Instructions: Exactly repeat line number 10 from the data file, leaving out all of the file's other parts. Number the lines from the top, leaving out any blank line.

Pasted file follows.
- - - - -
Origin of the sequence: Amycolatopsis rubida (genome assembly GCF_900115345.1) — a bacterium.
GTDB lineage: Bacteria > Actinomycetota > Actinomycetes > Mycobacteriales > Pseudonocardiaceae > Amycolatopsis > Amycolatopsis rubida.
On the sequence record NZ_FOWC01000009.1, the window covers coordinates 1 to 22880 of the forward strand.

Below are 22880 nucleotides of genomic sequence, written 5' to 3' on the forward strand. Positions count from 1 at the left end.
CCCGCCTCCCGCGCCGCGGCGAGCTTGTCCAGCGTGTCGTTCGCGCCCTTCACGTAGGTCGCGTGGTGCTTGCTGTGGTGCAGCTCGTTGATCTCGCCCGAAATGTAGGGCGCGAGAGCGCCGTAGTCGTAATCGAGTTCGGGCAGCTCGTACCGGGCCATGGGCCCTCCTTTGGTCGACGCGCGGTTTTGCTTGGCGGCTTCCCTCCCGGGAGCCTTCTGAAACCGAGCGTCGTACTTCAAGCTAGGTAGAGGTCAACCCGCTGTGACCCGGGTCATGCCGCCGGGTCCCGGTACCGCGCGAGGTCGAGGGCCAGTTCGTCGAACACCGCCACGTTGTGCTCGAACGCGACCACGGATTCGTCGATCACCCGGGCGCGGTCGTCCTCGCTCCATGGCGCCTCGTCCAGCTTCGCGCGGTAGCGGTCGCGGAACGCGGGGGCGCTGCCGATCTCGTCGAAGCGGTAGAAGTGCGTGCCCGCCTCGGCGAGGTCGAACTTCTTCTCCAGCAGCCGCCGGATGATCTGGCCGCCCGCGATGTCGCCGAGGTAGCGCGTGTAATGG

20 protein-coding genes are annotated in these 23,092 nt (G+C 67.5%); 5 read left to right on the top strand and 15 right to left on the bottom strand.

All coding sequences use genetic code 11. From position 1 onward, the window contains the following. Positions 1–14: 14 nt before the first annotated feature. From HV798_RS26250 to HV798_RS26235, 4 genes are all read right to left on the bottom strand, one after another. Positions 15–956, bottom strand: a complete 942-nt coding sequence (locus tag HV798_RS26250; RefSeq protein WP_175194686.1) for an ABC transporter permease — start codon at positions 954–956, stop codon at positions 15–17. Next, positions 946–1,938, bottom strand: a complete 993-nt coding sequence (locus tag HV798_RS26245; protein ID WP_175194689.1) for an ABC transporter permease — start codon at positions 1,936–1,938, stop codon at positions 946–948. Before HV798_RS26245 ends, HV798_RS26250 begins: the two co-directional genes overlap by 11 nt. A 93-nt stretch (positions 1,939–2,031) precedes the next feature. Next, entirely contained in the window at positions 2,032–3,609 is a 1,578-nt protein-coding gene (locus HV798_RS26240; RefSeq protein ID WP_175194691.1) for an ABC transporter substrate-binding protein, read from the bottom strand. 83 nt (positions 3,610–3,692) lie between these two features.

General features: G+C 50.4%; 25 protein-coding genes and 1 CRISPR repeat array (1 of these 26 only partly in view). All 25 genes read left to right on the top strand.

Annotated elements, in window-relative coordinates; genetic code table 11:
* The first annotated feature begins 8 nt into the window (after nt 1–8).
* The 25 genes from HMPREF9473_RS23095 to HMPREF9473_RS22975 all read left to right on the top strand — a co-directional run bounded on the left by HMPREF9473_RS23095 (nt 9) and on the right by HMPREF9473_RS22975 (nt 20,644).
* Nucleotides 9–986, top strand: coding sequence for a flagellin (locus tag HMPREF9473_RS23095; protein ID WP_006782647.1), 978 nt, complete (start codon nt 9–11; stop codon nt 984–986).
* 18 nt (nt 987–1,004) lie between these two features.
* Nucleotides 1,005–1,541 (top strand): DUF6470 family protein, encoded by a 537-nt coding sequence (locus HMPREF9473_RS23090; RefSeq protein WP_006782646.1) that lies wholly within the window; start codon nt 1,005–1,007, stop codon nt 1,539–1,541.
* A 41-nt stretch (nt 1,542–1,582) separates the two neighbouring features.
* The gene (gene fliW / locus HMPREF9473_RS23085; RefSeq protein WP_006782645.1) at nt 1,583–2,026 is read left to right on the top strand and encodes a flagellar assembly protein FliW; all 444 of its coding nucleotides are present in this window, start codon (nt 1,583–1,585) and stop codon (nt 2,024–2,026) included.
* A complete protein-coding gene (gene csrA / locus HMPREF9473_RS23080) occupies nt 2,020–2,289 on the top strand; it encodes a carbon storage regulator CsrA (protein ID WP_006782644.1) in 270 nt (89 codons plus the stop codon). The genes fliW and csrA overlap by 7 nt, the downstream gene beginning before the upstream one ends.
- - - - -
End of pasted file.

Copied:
* The first annotated feature begins 8 nt into the window (after nt 1–8).